The third update to KeyBank Center took place for the 2007–2008 season. Two illuminated Sabres logos were added in the upper level of the pavilion on both sides of the Sports Headlines bar. Also, new LED ribbon boards were installed in the arena seating bowl in conjunction with the new HD scoreboard. Later in 2008, a mural was installed in the lower pavilion near the main entrance, containing pictures from the 2008 NHL Winter Classic held at Ralph Wilson Stadium, now known as New Era Field, in nearby Orchard Park.
The fourth update took place during the summer and early fall of 2011. The major renovation included the demolition and installation of brand new locker rooms, decor and concession updates as well as fan enhancements. This $6 million locker room project led by Cannon Design of Grand Island saw an expansion from 8,000 to 15,220 square feet (743 to 1,414 m2) in size. The new Sabres locker room is designed as a circular room, complete with illuminated team logos on the floor and ceiling. Additional new facilities include a state of the art fitness center, new coaching offices, film rooms where players and coaches can watch previous games, and a players lounge with a kitchen and team chef. Also, the new Sabres locker room features a Wall of Fame featuring team history, the names and numbers of retired team jerseys. Limestones that were salvaged from the former Buffalo Memorial Auditorium are surrounded by glass, which features the names of all team players throughout franchise existence. Visiting team locker rooms were also expanded from 3,230 to 3,511 square feet (300.1 to 326.2 m2). Finally, a new post-game interview room was also built. In addition to the new locker rooms and training facilities, the public spaces within the arena were also upgraded.
Also as part of the update, the arena took on the Sabres Blue and Gold color scheme inside the arena bowl. It replaced the red color used on the team logo from 1996–2006. The previous Sabres logo (known infamously as the "Buffaslug", and used from 2006–2010) was removed from the scoreboard and replaced with the current logo. All of the original television sets were replaced with new High Definition televisions. New food choices were added as part of the upgraded concessions. Signage was replaced or upgraded where needed. Restrooms saw cup holders and HD televisions added for fan convenience. Also, new chimes were added, which sound two minutes prior to the opening faceoff each period. This lets fans know to head towards the seating areas. Finally, the Sports Headlines bar has now been replaced by the Labatt Blue Zone.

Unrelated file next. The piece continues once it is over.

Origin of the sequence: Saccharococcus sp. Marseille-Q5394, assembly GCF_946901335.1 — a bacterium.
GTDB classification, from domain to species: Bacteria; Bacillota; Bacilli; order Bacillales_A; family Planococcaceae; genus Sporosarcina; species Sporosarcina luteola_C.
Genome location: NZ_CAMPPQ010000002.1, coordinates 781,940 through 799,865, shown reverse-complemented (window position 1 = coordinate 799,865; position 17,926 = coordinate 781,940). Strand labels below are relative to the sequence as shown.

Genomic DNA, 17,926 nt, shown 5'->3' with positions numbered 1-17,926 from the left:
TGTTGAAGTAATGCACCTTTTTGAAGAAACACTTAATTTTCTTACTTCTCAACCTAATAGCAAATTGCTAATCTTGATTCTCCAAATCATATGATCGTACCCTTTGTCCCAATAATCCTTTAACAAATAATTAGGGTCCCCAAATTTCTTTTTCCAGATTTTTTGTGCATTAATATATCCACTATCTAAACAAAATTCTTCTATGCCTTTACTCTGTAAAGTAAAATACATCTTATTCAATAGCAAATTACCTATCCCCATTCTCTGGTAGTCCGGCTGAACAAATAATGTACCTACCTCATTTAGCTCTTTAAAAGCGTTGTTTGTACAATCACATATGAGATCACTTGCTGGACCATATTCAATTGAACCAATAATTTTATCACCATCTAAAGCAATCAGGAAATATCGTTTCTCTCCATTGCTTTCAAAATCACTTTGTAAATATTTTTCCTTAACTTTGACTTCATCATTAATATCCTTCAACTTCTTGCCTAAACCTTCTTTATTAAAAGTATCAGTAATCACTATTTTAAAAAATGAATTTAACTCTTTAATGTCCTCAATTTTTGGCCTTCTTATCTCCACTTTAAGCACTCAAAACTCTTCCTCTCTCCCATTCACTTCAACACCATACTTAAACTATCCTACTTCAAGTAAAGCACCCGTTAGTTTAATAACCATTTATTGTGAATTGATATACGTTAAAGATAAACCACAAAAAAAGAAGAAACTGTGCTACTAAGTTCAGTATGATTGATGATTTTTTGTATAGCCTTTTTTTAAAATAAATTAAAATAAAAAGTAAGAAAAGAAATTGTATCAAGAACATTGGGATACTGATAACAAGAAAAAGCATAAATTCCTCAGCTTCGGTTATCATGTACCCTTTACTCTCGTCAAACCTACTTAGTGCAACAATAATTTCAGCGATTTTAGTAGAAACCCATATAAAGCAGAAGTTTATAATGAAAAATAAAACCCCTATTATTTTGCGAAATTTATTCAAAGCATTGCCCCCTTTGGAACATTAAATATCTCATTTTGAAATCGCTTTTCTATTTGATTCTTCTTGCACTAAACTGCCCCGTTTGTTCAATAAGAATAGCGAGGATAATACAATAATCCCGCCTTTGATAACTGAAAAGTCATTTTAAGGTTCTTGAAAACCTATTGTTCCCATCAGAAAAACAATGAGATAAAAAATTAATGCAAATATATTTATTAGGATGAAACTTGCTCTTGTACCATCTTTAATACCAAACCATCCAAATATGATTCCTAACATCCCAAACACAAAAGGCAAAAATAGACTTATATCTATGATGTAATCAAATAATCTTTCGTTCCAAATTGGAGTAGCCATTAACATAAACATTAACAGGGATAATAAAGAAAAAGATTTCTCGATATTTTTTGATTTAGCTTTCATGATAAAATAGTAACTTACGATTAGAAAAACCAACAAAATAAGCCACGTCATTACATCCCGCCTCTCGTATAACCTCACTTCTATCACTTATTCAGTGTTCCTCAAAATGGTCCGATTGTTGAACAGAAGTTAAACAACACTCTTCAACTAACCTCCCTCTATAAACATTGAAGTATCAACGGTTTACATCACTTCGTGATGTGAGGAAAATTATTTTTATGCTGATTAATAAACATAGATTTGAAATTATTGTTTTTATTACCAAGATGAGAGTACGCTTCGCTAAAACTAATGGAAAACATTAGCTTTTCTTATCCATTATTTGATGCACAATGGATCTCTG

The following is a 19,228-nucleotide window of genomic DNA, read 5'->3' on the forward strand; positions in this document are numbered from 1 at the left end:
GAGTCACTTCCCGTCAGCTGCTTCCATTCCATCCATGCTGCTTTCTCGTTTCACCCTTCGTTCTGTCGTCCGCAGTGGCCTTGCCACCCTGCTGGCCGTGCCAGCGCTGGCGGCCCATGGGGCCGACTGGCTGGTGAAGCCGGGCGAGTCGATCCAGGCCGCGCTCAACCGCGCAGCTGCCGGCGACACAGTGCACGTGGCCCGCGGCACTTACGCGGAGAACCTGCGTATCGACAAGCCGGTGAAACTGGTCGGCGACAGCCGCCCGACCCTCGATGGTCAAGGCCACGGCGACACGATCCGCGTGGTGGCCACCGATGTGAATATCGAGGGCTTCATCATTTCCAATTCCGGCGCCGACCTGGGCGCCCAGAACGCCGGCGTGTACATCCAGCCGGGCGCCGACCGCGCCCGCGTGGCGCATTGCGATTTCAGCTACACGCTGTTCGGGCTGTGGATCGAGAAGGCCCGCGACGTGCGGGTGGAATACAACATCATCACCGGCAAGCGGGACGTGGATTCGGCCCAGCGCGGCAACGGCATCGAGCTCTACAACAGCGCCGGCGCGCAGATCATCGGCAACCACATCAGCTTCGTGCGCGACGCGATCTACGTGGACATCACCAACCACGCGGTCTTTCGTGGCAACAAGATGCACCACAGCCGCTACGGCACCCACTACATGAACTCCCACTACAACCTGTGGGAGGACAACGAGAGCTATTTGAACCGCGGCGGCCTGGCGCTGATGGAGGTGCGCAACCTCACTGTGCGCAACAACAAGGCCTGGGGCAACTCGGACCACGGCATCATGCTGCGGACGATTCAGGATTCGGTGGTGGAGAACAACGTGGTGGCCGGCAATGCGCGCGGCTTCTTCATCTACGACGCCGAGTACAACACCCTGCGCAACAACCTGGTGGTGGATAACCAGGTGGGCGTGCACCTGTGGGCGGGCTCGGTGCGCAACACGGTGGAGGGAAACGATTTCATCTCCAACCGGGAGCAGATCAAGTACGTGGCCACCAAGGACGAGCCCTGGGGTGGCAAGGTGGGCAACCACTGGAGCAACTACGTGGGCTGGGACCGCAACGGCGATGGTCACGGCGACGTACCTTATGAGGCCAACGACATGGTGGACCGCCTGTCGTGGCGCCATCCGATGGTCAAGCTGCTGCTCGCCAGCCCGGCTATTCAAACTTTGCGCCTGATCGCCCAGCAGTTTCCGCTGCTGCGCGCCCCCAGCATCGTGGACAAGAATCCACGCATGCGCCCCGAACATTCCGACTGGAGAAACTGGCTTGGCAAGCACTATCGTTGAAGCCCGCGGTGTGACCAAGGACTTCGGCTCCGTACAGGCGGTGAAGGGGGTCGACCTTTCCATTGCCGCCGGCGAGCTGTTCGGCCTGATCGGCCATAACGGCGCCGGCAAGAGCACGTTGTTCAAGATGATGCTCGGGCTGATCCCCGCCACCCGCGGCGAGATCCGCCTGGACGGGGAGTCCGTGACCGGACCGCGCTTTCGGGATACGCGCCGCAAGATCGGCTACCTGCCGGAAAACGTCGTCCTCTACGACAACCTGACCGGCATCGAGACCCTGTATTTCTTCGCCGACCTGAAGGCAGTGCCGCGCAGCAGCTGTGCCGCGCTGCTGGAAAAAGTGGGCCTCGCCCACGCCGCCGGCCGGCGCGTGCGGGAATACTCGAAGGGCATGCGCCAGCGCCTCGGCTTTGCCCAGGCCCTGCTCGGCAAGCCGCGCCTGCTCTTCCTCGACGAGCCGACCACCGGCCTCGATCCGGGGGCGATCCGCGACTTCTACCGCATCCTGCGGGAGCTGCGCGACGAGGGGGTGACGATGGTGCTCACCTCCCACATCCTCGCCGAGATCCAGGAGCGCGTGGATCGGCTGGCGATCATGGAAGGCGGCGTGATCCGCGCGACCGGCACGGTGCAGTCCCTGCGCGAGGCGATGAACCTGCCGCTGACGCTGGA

The ice rink itself also saw a multimillion-dollar upgrade with adding a new dehumidifier system and cooling tower. All of the Zamboni machines were replaced and upgraded to feature laser beam leveling. These upgrades improve the quality of the ice surface. Outside, a new LED ribbon board was added to the entrance pavilion which can display upcoming events, scores, and team information, though it was subsequently removed to make way for the construction of a new pedestrian bridge to the adjacent HarborCenter complex in 2014.
The fifth update features the creation of the Tops Markets Alumni Plaza. In July 2012, the space located between the arena's entrance pavilion and the parking ramp saw the concrete bridge columns covered with brick. All of the team members that the Buffalo Sabres have had throughout existence are now featured on plaques that are mounted to the bricks. In addition, fans of the Sabres are able to purchase custom plaques that will be featured alongside the team members. Alumni Plaza's centerpiece is a 10' high bronze statue of The French Connection. These renovations were completed in October 2012.
The sixth update included multiple changes, including modifying the entrance pavilion due to the HarborCenter construction. That building is attached to the arena by an elevated walkway. HarborCenter is a mid-rise building with 2 hockey rinks, a Marriott hotel, retail space, IMPACT Training facility, restaurants including 716 Food and Sport and flagship Tim Hortons and a parking garage. Construction began in early 2013, while the restaurants and rinks opened in late October 2014. The elevated walkway connecting the KeyBank Center and HarborCenter buildings was completed and opened in early 2015, while the Marriott hotel opened in the summer of 2015. Also, after the 2011-12 Buffalo Sabres season, the Sabres added 380 seats, mainly as an additional row in the 200 level, to raise the arena's capacity to 19,070. This number is symbolic of the team's founding in 1970. In 2013, the Buffalo Sabres announced that all 80 luxury suites would be renovated over a 3-year period. All suites will now feature the Sabres Blue and Gold color scheme, 50" televisions, new carpeting, new furniture and gathering islands. Construction began on this project in July 2013.